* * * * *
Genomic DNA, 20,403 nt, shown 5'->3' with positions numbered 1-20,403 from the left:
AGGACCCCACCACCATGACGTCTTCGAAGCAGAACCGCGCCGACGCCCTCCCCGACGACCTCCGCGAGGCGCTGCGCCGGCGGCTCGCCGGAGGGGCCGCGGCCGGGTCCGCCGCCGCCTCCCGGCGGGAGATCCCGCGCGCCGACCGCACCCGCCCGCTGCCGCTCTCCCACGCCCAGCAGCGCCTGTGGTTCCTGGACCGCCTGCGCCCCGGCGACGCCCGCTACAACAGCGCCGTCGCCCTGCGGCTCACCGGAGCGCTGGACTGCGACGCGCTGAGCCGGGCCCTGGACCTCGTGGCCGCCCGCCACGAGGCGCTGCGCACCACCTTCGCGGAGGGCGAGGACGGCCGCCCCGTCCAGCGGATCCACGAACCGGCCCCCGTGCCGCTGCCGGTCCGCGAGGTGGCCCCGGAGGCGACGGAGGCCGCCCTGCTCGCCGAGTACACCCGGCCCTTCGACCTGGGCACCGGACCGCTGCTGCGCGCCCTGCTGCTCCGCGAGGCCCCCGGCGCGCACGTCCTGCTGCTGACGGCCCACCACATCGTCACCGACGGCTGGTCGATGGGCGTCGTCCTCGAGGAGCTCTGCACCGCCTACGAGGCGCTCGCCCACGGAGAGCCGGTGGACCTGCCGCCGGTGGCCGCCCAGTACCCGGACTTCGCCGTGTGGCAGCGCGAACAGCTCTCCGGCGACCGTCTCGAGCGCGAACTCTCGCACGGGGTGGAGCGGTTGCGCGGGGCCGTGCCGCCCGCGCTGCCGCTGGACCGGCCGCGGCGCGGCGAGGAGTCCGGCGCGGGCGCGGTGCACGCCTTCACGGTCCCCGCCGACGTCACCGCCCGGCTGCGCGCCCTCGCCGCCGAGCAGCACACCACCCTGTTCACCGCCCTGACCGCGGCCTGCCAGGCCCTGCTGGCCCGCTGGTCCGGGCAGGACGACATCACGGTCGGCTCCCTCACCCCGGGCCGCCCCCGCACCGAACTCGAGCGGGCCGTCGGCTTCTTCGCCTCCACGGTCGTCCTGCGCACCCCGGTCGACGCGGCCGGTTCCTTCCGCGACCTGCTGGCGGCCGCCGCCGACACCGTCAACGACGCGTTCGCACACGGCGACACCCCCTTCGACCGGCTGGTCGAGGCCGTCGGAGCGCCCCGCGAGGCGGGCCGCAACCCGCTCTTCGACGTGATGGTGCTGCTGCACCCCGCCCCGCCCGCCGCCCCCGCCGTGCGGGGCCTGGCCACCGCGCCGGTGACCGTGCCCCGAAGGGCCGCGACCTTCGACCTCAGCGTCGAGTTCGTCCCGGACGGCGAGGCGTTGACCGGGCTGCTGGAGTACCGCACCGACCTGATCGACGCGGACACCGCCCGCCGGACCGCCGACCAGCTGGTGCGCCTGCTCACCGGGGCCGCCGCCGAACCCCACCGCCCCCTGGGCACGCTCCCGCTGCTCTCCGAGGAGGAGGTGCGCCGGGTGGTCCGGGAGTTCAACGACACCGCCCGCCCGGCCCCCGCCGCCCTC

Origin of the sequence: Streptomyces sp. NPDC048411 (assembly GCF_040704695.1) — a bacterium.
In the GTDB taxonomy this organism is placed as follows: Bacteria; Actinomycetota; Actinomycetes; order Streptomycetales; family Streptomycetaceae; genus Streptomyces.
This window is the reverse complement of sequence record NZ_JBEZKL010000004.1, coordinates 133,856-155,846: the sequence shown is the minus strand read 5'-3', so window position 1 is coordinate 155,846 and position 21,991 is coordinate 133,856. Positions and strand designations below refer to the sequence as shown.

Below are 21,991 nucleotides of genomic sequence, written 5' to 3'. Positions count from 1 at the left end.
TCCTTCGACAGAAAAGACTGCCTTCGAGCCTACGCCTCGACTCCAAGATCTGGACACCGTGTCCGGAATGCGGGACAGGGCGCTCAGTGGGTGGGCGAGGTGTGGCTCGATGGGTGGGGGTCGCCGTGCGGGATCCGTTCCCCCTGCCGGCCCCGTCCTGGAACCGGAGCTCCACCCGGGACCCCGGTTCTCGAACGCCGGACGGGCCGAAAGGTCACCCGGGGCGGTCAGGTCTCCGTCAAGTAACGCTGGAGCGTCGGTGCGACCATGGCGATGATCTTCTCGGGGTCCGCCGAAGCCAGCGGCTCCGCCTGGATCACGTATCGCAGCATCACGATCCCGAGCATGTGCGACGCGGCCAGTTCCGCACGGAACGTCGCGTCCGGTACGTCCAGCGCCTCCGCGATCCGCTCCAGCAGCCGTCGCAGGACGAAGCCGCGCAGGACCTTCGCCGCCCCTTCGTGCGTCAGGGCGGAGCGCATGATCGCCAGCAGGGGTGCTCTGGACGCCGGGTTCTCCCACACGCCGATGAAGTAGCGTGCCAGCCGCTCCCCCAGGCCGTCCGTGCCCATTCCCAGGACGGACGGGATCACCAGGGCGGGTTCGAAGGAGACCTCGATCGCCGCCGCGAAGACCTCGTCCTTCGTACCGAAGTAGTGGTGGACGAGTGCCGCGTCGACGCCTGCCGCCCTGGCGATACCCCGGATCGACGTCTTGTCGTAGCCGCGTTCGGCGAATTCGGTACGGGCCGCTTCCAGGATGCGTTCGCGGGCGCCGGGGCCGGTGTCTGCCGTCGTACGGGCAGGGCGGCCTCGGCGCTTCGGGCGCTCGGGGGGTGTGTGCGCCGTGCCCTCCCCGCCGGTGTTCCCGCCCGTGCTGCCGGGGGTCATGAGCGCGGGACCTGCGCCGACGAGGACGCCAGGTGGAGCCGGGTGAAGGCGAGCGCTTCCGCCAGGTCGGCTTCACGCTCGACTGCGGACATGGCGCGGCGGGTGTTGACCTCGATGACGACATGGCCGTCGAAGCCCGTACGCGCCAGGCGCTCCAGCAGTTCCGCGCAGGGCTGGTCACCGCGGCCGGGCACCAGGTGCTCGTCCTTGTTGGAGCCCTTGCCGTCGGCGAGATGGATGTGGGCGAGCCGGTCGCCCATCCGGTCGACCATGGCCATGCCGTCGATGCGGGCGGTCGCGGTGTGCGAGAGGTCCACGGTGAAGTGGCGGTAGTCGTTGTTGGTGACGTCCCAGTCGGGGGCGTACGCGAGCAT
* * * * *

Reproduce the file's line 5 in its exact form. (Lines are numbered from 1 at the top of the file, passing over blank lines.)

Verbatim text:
This window is the reverse complement of sequence record NZ_JBEZKL010000004.1, coordinates 133,856-155,846: the sequence shown is the minus strand read 5'-3', so window position 1 is coordinate 155,846 and position 21,991 is coordinate 133,856. Positions and strand designations below refer to the sequence as shown.